1 Introduction

Why is facilitating investment into research and development of the photovoltaics (PV) sector important for the EU? Renewable energy sources have an important role to play at the global level—not only in Europe. This refers first to the positive effect they have on lowering CO2 (and other greenhouse gas) emissions, which in turn then has a direct effect on fighting global warming, and second to the contribution they make to a more diversified energy mix, as well as energy security and independence (El-Agraa 2017). The EU has set ambitious climate and energy targets to be achieved by 2030 (EC 2018a), and electricity generation through PV can help in meeting those targets by contributing attributes like: scalability of solar parks; vast availability of raw materials; easy installation; simplicity of operation; and the low maintenance costs of PV plants (Twidell et al. 2006).

Europe has been at the top in terms of technology innovation for PV for decades (EC 2017a), providing important support for creating the necessary conditions that make PV nowadays a feasible electricity production alternative (Popp 2006; Gallaher et al. 2012). The combination of cost reduction, increased international competitiveness and continuous technological innovation (IRENA 2017) has enabled the accelerated growth of PV capacity in the EU since 2007 (Fig. 1). This growth coincided with a growing market and an increase in electricity consumption in the EU of about 24% from 1990 to 2016 (EC 2018b), resulting in a year-over-year increase of approximately 0.84%. The trend is in part driven by the growing appetite of the European population to increase its level of comfort by using electrical devices, which at the same time can be highly energy intensive (Pezzutto et al. 2016) and to partly offset energy efficiency improvements (EC 2012a).

Fig. 1
figure 1

Installed PV capacity (GW) in the EU, yearly (blue) and accumulated (yellow) (IRENA 2019)

To enable the transition to a higher use of PV, public investments in research and development (R&D) is a priority. The resulting innovation also contributes to the affordability and access to critical technologies (Mission Innovation 2015) and helps to bridge the gap between theoretical studies and commercial deployments and attracts private investments by de-risking technology (EC 2019a). Exemplary publications that emphasize the importance of R&D toward the development of renewable energy sources (RES) and thus meeting named targets until 2030 are among others: the Energy Roadmap 2050 (EC 2012b); the European Strategic Energy Technology Plan (SET-Plan 2017); and the European Energy Security Strategy (EC 2014). Except for the Mission Innovation initiative, which specifically stipulates that members will double their clean energy R&D investment by 2021, other publications do not provide any specific quantitative targets on PV R&D in order to meet the 2030 climate and energy targets. To potentially inform the development of such targets, as an initial step, this study focuses on tracking all public investments made in the EU, plus Norway and Turkey (Iceland and Switzerland have not been taken into consideration because they are not members of the SET-Plan PV Temporary Working Group (Hünnekes et al. 2017), aiming to address these research questions:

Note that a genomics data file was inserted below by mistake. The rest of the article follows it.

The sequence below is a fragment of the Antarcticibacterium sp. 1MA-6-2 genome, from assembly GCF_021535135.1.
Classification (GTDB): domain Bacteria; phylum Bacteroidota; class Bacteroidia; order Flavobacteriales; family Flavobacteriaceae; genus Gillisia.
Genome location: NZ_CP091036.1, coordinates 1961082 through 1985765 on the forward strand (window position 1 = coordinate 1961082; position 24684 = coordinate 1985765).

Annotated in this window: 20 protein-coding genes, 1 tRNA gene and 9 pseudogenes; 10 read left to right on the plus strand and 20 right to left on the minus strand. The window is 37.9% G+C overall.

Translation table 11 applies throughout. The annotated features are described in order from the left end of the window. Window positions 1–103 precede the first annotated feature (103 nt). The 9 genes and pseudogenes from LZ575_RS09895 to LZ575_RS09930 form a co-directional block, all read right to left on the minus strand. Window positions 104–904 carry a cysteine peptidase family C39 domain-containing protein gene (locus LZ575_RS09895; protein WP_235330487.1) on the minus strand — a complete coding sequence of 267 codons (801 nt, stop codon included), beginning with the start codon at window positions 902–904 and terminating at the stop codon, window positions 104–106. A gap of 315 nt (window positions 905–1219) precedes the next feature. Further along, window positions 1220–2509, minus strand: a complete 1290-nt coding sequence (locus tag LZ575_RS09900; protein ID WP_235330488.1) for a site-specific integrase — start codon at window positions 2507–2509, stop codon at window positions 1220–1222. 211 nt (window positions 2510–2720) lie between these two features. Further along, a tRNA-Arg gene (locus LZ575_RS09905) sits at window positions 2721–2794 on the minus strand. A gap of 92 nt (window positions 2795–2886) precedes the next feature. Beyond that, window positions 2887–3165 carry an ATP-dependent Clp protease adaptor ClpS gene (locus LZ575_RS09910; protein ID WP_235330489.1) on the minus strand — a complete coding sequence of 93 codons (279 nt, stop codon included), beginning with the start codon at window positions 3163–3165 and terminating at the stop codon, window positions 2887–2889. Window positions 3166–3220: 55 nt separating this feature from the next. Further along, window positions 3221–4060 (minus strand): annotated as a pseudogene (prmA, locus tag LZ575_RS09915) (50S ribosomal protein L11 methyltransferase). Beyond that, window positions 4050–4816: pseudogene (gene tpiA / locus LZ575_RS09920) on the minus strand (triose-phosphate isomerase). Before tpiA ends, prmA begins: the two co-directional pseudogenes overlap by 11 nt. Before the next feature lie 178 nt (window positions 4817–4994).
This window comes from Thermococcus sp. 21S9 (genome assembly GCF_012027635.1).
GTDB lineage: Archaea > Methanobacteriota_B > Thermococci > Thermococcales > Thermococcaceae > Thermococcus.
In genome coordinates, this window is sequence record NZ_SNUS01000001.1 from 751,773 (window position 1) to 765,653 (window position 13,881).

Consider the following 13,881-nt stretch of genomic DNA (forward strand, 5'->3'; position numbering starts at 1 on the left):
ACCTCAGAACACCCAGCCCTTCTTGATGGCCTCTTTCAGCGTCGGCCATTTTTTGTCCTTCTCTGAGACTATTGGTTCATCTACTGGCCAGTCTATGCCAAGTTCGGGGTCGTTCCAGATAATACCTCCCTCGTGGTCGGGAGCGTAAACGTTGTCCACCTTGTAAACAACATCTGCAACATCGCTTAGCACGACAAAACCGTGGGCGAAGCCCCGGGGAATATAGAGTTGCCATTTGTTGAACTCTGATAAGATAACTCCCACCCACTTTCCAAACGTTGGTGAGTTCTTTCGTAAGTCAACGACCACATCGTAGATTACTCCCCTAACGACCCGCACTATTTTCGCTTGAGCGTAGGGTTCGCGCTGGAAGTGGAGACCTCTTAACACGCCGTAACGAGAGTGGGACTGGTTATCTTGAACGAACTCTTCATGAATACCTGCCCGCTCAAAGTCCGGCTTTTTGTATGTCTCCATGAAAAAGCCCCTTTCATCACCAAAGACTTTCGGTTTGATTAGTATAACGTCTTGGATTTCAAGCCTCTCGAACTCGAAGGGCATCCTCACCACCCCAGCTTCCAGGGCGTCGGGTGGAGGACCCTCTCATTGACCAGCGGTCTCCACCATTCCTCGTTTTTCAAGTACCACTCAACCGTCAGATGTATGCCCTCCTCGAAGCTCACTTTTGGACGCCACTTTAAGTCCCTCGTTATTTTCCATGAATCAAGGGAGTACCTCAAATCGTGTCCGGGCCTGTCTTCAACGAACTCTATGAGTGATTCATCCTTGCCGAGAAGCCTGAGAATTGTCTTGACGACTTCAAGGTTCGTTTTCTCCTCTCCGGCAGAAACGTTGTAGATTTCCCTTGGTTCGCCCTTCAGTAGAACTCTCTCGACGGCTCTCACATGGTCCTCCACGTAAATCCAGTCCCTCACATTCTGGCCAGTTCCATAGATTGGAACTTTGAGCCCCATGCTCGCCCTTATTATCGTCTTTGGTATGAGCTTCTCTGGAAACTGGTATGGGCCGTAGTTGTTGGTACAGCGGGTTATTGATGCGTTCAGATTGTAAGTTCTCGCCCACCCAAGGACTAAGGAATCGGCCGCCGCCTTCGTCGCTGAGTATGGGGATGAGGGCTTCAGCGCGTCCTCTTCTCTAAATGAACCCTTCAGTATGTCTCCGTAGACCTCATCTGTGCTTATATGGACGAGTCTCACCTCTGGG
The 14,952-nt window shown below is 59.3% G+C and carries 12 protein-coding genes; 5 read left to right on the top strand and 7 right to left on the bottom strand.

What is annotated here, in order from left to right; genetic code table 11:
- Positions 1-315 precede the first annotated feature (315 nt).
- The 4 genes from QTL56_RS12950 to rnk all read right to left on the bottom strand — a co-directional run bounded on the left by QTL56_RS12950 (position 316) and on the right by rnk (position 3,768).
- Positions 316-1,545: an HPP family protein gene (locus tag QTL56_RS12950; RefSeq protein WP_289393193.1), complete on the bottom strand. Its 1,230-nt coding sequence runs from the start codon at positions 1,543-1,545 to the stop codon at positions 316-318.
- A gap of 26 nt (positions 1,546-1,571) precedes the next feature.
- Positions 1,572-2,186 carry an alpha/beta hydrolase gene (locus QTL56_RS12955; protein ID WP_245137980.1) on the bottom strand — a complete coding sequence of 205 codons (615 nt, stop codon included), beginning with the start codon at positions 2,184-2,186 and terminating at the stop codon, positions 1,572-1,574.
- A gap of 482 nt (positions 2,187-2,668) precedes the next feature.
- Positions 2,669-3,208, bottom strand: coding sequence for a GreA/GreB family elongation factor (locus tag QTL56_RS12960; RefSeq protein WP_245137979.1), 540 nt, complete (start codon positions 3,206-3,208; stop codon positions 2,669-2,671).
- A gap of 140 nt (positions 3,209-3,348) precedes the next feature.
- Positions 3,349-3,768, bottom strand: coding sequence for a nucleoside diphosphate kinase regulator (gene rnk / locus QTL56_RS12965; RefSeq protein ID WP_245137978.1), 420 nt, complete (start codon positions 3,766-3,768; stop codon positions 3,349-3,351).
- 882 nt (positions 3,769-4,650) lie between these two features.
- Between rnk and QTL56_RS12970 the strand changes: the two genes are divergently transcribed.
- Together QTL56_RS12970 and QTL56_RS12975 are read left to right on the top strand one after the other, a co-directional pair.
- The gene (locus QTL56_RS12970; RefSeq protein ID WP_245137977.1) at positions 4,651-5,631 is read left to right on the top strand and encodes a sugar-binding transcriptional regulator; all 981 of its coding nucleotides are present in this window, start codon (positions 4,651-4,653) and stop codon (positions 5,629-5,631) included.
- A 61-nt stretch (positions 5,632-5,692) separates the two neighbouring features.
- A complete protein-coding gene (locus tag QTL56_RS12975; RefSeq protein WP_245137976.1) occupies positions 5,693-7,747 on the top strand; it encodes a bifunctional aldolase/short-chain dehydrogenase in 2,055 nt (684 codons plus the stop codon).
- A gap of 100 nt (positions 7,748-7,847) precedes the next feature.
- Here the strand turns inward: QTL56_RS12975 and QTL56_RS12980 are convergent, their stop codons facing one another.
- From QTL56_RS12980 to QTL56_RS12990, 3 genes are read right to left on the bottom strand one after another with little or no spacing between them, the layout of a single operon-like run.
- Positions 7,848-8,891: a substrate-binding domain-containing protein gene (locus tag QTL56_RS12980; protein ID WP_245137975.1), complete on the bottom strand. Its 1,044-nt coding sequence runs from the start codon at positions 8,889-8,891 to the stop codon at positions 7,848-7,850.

1. 1.

    What level of PV R&D funding has been provided so far by countries covered by the study, and how much is expected in the next decade?

  2. 2.

    What is the difference between the national and European level of funding?

  3. 3.

    What level of cumulative funding stock can be expected by 2030?

2 Materials and Methods

At the beginning of this study, a thorough analysis of the sources of public funding for PV R&D provided by Member States (MS), plus Norway and Turkey and by the EU, has been carried out, to answer the research questions just listed. With regard to questions 1 and 2 on funding at the national level, the International Energy Agency’s (IEA) database was used as the main source (IEA 2019a). A comprehensive database including nominal values of PV R&D funding was then assembled, including inputs that date back to 1974. To adjust these values to 2018 prices, EU inflation values from the International Monetary Fund (IMF 2018) have been applied to ensure consistency throughout the analysis. To gain further input to question 2, a considerable number of EU funding programs were screened. However, when analyzing those more in depth, immediately a highly unequal distribution of share became evident. The European Framework Programs for Research and Innovation have historically represented the largest individual sources of funding. The most recent one—Horizon 2020—provides for approximately 85% of PV R&D funding. Accordingly, the Community Research and Development Information Service (CORDIS) database was used as the main source of information for EU funding (EC 2019). Using all the historical data collected with regard to questions 1 and 2, adjusted to 2018 prices, a future scenario (Business as usual (BAU), please see Sect. 2.2) for each case (national and EU funding) was produced, to answer question 3. These scenarios estimate both the annual and accumulated funding stock until 2030.

It needs to be noted that, according to metadata specifications provided by the IEA (2020), the possible overlap between national and EU R&D funding is reduced to a minimum. Data are submitted by national institutions, such as ministries and agencies, which in dedicated country notes outline related considerations and measures to avoid double counting. However, overlaps cannot be completely excluded.

The following sections provide further insights into methodological considerations with regard to data sources, scenarios development and cumulative funding stock calculations.

2.1 Photovoltaic Research and Development Funding at National and European Union Levels

The IEA R&D data service provides data on funding from EU MS, plus Turkey and Norway, provided in real values from 1974 onwards (IEA 2019b). The EU Research and Innovation funding programs—FP1 to H2020, spanning from 1984 to 2020—are the main arm of funding for R&D, in the respect that they provide the largest share of resources (Bointner 2016a). Analysis of historic R&D funding can be found in multiple publications and reports such as the World Economic Council’s (WEC) Annex I (Valdalbero 2010) and from the EU/EC (EC 2009; EC 2015a; European Parliament 2015; EC 2017b).